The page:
GEMS-like material in the matrix of the Paris meteorite and the early stages of alteration of CM chondrites

H. Leroux, P. Cuvillier, B. Zanda, R.H. Hewins

Geochimica et Cosmochimica Acta
In Press, Accepted Manuscript, Available online 28 September 2015


“The Paris meteorite is a weakly altered CM chondrite that has been discovered recently (Hewins et al. 2014). Its matrix offers the opportunity to search for well-preserved pristine pre-accretional material, as well as to study the earliest stages of aqueous alteration in the CM parent body. The study of the matrix of Paris has been conducted by analytical transmission electron microscopy on focused ion beam sections extracted from matrix areas showing different degrees of aqueous alteration.

The least altered matrix sample consists of amorphous silicate grains, a few hundreds of nm in size, separated from one another by an abundant porosity. The amorphous silicates enclose numerous Fe-sulfide nanograins and their average composition is close to the chondritic composition. They share many similarities with GEMS (glass with embedded metal and sulfides) grains present in chondritic-porous interplanetary dust particles and with primitive type 3.0 carbonaceous chondrites. This first discovery of GEMS-like texture in a CM chondrite suggests that GEMS grains could have been the building blocks of the CM matrices.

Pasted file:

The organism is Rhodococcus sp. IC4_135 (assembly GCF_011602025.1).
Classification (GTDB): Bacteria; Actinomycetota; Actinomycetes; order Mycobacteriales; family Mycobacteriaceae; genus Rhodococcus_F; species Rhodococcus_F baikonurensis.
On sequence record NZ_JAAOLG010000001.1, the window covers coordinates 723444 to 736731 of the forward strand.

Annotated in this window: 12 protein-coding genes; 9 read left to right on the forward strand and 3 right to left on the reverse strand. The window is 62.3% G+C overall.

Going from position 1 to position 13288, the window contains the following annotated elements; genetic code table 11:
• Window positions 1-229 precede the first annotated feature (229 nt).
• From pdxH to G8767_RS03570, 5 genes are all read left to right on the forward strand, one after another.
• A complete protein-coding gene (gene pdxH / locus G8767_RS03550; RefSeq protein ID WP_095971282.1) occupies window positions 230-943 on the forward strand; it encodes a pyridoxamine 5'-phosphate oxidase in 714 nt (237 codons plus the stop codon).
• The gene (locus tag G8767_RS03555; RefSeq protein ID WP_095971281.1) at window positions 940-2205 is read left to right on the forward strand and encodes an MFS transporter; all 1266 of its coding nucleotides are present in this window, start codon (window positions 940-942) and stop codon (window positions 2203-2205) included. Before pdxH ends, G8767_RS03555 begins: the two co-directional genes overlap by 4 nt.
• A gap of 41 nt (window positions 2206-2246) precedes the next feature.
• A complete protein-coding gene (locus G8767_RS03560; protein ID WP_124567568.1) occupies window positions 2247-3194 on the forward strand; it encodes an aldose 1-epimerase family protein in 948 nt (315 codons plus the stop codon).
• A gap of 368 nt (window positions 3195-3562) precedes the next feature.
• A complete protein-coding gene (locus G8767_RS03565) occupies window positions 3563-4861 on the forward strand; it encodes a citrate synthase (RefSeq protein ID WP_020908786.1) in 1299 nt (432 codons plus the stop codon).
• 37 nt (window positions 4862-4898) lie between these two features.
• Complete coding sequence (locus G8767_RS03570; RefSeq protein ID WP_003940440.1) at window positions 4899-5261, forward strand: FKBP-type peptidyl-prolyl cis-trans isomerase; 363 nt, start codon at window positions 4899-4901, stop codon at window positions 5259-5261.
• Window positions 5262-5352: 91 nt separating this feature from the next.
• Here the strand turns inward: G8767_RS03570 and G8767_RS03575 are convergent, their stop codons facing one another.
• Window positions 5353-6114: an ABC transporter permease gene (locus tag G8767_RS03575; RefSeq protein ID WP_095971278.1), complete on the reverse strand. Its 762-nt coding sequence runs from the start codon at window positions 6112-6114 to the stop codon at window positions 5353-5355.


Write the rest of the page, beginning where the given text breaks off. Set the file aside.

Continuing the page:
In more aqueously altered samples, pronounced microstructural heterogeneities were detected at the micrometer scale. The matrix consists mostly of a mixture of amorphous material and Fe-rich, spongy to fine-fibrous, poorly crystalline phyllosilicates. The porosity fraction is significantly reduced and the mixed amorphous-fibrous material frequently forms a continuous groundmass. The close association between these two material types suggests a replacement mechanism due to aqueous alteration. Chemical compositions correlate strongly with the microstructure. The amorphous material has a composition close to the chondritic value while the fine-fibrous phyllosilicate material is Fe-enriched. This Fe enrichment is found to be continuous from weakly to more heavily altered areas, in which the fibrous morphology is coarser and better crystalline. Cronstedtite with intercalated tochilinite is also found, but in pore spaces. This chemical evolution, concomitant with the maturation of the phyllosilicates, demonstrates that the early aqueous fluids that interacted with silicates in the matrix were enriched in Fe. This composition is probably the consequence of the preferential dissolution of metal and iron sulfides during the first stages of alteration. The enrichment of phyllosilicates in Mg seen in more altered CM chondrites is not observed in Paris.”